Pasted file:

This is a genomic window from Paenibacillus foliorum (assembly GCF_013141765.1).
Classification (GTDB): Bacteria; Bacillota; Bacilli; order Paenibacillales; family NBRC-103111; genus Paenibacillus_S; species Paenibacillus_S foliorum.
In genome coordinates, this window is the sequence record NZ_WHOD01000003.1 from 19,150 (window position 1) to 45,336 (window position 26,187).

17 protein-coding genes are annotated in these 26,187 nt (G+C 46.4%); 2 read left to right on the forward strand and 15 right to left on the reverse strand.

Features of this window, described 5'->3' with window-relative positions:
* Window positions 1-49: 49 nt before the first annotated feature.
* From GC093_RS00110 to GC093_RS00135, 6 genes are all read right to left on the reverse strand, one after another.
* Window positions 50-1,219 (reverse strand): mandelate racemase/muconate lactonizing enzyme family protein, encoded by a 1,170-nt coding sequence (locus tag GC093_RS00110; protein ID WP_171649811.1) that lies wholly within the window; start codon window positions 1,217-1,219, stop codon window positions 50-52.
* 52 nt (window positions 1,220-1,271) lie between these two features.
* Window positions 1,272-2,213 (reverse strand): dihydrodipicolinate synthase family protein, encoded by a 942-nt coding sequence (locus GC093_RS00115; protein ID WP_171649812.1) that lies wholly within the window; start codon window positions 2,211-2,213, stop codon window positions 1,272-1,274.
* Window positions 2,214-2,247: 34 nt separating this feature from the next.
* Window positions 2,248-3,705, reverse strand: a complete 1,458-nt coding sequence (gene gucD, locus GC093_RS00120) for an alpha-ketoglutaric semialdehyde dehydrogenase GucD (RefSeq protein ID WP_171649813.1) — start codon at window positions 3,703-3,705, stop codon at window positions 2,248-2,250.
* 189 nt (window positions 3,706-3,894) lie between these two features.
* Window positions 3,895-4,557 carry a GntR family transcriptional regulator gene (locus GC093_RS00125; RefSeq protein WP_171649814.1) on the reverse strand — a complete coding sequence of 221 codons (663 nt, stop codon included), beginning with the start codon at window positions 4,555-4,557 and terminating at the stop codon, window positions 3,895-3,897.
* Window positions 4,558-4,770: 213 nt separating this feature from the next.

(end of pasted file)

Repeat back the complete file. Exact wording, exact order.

This is a genomic window from Paenibacillus foliorum (assembly GCF_013141765.1).
Classification (GTDB): Bacteria; Bacillota; Bacilli; order Paenibacillales; family NBRC-103111; genus Paenibacillus_S; species Paenibacillus_S foliorum.
In genome coordinates, this window is the sequence record NZ_WHOD01000003.1 from 19,150 (window position 1) to 45,336 (window position 26,187).

17 protein-coding genes are annotated in these 26,187 nt (G+C 46.4%); 2 read left to right on the forward strand and 15 right to left on the reverse strand.

Features of this window, described 5'->3' with window-relative positions:
* Window positions 1-49: 49 nt before the first annotated feature.
* From GC093_RS00110 to GC093_RS00135, 6 genes are all read right to left on the reverse strand, one after another.
* Window positions 50-1,219 (reverse strand): mandelate racemase/muconate lactonizing enzyme family protein, encoded by a 1,170-nt coding sequence (locus tag GC093_RS00110; protein ID WP_171649811.1) that lies wholly within the window; start codon window positions 1,217-1,219, stop codon window positions 50-52.
* 52 nt (window positions 1,220-1,271) lie between these two features.
* Window positions 1,272-2,213 (reverse strand): dihydrodipicolinate synthase family protein, encoded by a 942-nt coding sequence (locus GC093_RS00115; protein ID WP_171649812.1) that lies wholly within the window; start codon window positions 2,211-2,213, stop codon window positions 1,272-1,274.
* Window positions 2,214-2,247: 34 nt separating this feature from the next.
* Window positions 2,248-3,705, reverse strand: a complete 1,458-nt coding sequence (gene gucD, locus GC093_RS00120) for an alpha-ketoglutaric semialdehyde dehydrogenase GucD (RefSeq protein ID WP_171649813.1) — start codon at window positions 3,703-3,705, stop codon at window positions 2,248-2,250.
* 189 nt (window positions 3,706-3,894) lie between these two features.
* Window positions 3,895-4,557 carry a GntR family transcriptional regulator gene (locus GC093_RS00125; RefSeq protein WP_171649814.1) on the reverse strand — a complete coding sequence of 221 codons (663 nt, stop codon included), beginning with the start codon at window positions 4,555-4,557 and terminating at the stop codon, window positions 3,895-3,897.
* Window positions 4,558-4,770: 213 nt separating this feature from the next.